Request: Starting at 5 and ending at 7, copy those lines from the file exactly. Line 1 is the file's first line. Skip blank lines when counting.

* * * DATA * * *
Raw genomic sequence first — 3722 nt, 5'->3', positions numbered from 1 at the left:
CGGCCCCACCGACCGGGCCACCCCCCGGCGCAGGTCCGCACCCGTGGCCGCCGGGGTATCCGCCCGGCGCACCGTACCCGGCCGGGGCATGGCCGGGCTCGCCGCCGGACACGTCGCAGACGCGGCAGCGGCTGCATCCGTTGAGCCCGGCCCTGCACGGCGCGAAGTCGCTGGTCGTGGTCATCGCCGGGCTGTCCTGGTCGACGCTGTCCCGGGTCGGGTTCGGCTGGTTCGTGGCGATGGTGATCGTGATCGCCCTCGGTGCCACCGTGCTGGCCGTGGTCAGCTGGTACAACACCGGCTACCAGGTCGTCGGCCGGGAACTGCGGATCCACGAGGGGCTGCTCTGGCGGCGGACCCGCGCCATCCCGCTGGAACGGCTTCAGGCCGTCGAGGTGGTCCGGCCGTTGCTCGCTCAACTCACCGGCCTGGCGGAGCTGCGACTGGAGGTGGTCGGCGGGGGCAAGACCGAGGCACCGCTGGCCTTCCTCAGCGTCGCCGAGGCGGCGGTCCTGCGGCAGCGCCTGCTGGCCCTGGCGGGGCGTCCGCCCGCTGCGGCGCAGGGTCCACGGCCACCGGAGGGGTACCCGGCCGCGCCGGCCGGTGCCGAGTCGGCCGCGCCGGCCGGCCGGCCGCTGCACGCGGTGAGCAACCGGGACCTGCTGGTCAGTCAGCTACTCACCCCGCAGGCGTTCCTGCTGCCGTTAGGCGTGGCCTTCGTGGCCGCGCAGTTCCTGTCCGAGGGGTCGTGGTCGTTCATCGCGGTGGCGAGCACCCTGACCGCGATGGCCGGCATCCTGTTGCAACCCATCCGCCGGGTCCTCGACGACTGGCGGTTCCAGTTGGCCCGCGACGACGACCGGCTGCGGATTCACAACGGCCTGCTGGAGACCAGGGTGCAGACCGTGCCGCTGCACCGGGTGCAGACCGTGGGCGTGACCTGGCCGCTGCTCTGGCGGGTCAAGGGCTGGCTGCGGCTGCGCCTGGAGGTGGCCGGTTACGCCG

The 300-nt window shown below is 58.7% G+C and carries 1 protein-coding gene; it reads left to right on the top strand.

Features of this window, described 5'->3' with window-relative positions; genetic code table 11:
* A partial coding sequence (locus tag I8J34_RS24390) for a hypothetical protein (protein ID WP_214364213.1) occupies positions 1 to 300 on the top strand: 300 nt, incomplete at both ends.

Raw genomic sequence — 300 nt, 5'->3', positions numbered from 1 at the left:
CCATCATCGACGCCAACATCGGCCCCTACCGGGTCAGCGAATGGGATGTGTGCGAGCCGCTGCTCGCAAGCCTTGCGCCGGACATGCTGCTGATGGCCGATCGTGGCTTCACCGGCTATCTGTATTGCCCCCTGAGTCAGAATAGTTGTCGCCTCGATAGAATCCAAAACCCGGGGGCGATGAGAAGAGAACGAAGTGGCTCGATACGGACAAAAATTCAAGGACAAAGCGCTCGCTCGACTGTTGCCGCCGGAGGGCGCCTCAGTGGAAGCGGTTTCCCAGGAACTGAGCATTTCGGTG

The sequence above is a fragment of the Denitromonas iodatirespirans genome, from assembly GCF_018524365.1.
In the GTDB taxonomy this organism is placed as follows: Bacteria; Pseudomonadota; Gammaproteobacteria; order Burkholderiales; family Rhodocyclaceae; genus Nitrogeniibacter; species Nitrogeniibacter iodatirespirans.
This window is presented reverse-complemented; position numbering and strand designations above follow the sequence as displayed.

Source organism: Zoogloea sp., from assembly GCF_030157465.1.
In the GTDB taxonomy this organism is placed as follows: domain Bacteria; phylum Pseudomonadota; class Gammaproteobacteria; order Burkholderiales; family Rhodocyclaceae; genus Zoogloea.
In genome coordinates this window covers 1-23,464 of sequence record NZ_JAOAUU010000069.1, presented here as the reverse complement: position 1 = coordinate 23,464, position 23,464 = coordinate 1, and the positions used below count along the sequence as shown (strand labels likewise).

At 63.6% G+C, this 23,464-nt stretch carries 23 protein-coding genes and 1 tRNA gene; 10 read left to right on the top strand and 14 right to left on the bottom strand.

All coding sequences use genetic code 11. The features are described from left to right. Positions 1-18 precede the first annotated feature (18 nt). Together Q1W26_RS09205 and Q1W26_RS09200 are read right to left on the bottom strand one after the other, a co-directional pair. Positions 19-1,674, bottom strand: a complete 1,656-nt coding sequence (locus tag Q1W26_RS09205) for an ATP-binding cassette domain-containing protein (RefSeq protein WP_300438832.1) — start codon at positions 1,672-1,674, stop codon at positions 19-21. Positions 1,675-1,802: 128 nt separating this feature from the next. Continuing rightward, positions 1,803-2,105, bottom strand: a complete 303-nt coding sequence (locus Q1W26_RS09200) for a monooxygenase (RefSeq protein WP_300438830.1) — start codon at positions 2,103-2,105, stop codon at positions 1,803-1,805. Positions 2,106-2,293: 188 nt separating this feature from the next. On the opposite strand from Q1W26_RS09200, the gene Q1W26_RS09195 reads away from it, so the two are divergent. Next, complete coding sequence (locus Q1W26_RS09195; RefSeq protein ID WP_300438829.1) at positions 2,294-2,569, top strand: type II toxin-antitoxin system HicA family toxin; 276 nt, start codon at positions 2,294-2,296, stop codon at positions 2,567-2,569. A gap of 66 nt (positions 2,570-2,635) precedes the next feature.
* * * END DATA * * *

* A partial coding sequence (locus tag I8J34_RS24390) for a hypothetical protein (protein ID WP_214364213.1) occupies positions 1 to 300 on the top strand: 300 nt, incomplete at both ends.

Raw genomic sequence — 300 nt, 5'->3', positions numbered from 1 at the left:
CCATCATCGACGCCAACATCGGCCCCTACCGGGTCAGCGAATGGGATGTGTGCGAGCCGCTGCTCGCAAGCCTTGCGCCGGACATGCTGCTGATGGCCGATCGTGGCTTCACCGGCTATCTGTATTGCCCCCTGAGTCAGAATAGTTGTCGCCTCGATAGAATCCAAAACCCGGGGGCGATGAGAAGAGAACGAAGTGGCTCGATACGGACAAAAATTCAAGGACAAAGCGCTCGCTCGACTGTTGCCGCCGGAGGGCGCCTCAGTGGAAGCGGTTTCCCAGGAACTGAGCATTTCGGTG